The continuing drought and looming estate tax changes have farmers and ranchers keeping a close eye on policies coming out of Washington, D.C.
Home for the August recess, South Dakota’s Congressional delegates talked at Dakotafest in Mitchell Aug. 17 about the challenges they face and the work they’re doing making changes at a federal level that will help producers on the farm.
They were in agreement that producers facing drought conditions should have earlier access to cutting hay and grazing Conservation Reserve Program land.
Producers need something more practical that doesn’t take an act of Congress for them to get assistance, Rep. Dusty Johnson said. Sen. John Thune said they have been working to get more flexibility in emergency situations for over a decade, so farmers can hay the land while still protecting vegetative cover for wildlife.
“It’s a balanced approach, but it’s so stinking hard to convince the bureaucracy to do things that seem so logical to us here in South Dakota,” Thune said.
The tool for disaster relief this year is WHIP-plus (the Wildfire and Hurricane Indemnity Program), which passed out of the Senate agriculture committee in early August. Thune said the issue now is distributing the funding, but it’s much needed.
“There isn’t an acre of ground in South Dakota that isn’t in some category of drought this year,” he said.
To help farmers and ranchers better prepare for future natural disasters, Johnson said he is taking as his marching orders the recommendations put out by a group of ag, food and forest organizations. The Food and Agriculture Climate Alliance gave its guidance last November. Some of those ideas will be put in place in the next farm bill, he said.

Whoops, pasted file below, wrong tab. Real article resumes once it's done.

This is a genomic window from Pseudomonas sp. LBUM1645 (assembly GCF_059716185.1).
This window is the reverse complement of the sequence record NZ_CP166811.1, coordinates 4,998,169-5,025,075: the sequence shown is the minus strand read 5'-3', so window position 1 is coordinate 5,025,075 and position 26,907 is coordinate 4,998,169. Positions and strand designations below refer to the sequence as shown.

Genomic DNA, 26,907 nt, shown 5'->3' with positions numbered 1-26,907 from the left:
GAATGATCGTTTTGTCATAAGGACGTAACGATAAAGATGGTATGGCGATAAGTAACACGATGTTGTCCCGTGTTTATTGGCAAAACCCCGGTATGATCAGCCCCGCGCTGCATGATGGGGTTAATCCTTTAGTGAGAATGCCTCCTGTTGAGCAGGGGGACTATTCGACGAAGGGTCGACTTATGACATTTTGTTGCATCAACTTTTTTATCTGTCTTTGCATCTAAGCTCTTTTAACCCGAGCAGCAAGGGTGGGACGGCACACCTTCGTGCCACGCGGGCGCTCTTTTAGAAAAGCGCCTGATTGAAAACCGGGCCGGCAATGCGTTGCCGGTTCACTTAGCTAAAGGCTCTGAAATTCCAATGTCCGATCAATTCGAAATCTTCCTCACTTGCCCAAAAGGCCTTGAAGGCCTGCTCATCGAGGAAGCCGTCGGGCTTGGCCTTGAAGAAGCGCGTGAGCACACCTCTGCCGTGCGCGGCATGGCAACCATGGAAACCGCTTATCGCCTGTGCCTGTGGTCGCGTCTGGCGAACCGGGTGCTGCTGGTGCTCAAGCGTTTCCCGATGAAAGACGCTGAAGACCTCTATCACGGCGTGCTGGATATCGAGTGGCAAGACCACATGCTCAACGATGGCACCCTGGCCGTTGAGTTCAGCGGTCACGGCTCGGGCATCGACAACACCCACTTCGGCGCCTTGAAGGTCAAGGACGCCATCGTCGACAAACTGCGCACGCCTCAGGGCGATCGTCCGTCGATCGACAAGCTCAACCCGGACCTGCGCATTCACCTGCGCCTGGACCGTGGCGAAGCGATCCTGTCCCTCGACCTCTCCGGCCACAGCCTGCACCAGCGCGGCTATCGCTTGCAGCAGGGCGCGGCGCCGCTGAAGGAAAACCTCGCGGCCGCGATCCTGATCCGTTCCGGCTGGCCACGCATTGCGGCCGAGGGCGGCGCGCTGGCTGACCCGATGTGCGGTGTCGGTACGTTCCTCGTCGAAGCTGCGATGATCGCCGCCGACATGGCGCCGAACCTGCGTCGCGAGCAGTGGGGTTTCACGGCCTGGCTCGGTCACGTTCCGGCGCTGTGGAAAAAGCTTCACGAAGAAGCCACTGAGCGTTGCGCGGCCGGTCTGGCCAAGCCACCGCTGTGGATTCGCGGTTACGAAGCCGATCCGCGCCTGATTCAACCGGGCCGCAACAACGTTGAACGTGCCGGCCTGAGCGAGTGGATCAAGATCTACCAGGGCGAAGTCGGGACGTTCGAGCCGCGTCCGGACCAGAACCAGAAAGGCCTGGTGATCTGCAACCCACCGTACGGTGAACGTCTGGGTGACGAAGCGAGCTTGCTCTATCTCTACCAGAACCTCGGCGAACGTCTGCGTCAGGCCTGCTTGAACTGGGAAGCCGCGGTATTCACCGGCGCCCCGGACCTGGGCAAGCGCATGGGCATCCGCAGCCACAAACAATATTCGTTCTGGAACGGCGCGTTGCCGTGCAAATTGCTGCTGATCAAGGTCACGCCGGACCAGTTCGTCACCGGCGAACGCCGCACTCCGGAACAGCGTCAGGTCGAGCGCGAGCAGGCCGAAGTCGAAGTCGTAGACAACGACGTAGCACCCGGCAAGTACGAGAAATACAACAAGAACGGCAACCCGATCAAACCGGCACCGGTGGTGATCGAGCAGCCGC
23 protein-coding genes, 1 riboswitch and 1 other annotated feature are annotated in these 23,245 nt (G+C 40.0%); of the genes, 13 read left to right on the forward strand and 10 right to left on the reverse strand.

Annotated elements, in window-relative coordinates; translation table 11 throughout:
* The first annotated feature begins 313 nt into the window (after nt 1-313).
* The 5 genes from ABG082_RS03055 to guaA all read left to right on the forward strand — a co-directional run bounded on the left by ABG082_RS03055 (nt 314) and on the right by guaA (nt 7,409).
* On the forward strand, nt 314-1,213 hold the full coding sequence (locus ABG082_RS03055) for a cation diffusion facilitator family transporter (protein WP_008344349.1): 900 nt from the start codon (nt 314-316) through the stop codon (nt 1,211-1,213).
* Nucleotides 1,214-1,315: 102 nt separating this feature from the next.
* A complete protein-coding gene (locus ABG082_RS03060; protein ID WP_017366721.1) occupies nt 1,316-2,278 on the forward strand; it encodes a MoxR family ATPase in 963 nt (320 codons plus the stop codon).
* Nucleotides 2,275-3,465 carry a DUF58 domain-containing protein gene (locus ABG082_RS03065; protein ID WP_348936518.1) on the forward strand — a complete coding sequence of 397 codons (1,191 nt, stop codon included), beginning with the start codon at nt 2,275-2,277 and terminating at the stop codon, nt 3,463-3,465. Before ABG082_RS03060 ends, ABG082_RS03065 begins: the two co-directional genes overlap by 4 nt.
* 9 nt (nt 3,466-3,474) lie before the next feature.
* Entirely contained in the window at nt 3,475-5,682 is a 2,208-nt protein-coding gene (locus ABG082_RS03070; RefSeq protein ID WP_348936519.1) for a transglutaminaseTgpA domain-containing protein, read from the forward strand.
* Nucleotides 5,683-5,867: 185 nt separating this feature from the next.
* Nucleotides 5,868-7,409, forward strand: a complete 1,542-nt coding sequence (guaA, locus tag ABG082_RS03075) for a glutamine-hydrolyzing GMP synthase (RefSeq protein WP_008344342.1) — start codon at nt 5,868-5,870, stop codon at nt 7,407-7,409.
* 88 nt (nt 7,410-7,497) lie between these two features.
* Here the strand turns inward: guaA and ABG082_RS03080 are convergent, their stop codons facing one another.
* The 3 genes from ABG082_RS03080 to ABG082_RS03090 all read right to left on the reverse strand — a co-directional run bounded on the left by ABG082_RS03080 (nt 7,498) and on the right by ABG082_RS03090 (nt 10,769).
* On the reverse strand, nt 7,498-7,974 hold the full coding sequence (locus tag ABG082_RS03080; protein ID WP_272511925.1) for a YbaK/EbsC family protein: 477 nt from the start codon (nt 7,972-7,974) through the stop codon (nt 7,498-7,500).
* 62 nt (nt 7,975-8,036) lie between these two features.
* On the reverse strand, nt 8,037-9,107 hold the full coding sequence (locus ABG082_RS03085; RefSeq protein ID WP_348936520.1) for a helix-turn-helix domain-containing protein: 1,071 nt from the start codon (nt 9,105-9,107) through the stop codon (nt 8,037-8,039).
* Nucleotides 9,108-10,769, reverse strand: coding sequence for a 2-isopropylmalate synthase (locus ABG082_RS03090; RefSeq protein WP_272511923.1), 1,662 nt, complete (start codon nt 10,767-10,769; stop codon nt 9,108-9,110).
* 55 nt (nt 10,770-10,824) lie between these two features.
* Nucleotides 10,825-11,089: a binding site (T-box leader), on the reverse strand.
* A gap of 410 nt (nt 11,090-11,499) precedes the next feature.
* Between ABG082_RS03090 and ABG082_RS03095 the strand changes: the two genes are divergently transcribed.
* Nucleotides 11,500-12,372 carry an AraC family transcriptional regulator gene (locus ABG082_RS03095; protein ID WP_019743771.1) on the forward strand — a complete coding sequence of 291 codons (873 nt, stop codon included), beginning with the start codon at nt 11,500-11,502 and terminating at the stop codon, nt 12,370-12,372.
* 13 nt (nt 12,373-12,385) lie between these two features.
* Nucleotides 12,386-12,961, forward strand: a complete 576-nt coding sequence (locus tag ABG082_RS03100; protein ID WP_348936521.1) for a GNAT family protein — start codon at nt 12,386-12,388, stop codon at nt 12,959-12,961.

South Dakota’s delegation said farmers deserve more credit for what they already do in the way of conservation, from storing carbon to producing ethanol.
“Those are the types of things that win for everybody,” Sen. Mike Rounds said. “You capture the carbon, you put it to good use and you turn around and make a renewable resource even more valuable than it was before.”
The Growing Climate Solutions Act that passed the Senate in June is a start to establishing a carbon market. Thune said it’s legislation that makes some sense and it allows farmers an opportunity to benefit from the carbon trend.
“They way it should be done, however, makes a huge difference,” he said. “The wrong way to do it is the heavy-handed government, taxes and regulations and requirements. The right way to do it is a voluntary, incentive-based approach.”
Mandatory country of origin labeling has been Rounds’ fighting issue. The lebeling requirement for meat often gets held up at the World Trade Organization. Thune has a bill that would direct the U.S. trade representative to come up with language that the WTO would approve.
“I hope that we can get that done. It is just way too overdue,” he said.
“I think its time has come,” Rounds said, adding that country of origin labeling should be built into trade agreements up front.
South Dakota’s delegation has urged the administration to continue its investigation of the cattle markets. If packers have violated the Packers and Stockyards Act, it should be enforced, Thune said, and if not the act needs to be revised.
Tax law changes and how it will affect passing the farm to the next generation were a large part of the conversation at Dakotafest. A proposal that is part of the infrastructure bill passed by the Senate would do away with the stepped-up basis and make the capital gains tax paid at death.
Moderator Zippy Duvall, president of the American Farm Bureau Federation, called it an “impossible” proposal that would affect every small business in America.
“That is unprecedented in this country that you would tax someone on income they haven’t realized yet,” Thune said. “This is just a really, really bad idea that should end up in the ash heap of history.”
Johnson said his urban colleagues in Congress don’t understand how cash-flow poor agriculture can be, but some farm state Democrats are coming around.
“There’s going to be bigger consolidation. There’s going to foreign countries buying up our farmland,” Duvall said. “Because we are land rich and cash poor because it takes land to farm.”